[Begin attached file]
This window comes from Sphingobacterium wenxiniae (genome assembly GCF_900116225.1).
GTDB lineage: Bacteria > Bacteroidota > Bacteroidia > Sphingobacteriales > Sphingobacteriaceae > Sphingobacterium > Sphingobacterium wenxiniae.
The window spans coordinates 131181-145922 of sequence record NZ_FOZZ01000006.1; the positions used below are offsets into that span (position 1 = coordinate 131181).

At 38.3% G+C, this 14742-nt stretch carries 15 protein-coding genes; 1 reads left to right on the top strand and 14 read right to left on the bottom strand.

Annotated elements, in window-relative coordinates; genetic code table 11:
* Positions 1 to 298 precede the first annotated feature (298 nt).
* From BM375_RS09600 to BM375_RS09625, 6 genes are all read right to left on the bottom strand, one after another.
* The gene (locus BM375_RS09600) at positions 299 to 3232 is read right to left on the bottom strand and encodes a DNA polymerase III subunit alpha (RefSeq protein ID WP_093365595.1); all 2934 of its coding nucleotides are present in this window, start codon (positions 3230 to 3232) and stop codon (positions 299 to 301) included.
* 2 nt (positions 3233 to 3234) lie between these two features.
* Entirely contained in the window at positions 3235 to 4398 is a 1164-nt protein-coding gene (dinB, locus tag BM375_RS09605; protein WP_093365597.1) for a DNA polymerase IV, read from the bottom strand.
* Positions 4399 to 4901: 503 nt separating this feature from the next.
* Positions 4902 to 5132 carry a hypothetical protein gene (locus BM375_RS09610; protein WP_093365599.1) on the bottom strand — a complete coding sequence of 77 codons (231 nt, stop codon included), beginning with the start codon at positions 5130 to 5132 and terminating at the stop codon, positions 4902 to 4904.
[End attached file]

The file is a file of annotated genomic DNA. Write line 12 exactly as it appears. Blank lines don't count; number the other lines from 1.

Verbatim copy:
* Positions 4902 to 5132 carry a hypothetical protein gene (locus BM375_RS09610; protein WP_093365599.1) on the bottom strand — a complete coding sequence of 77 codons (231 nt, stop codon included), beginning with the start codon at positions 5130 to 5132 and terminating at the stop codon, positions 4902 to 4904.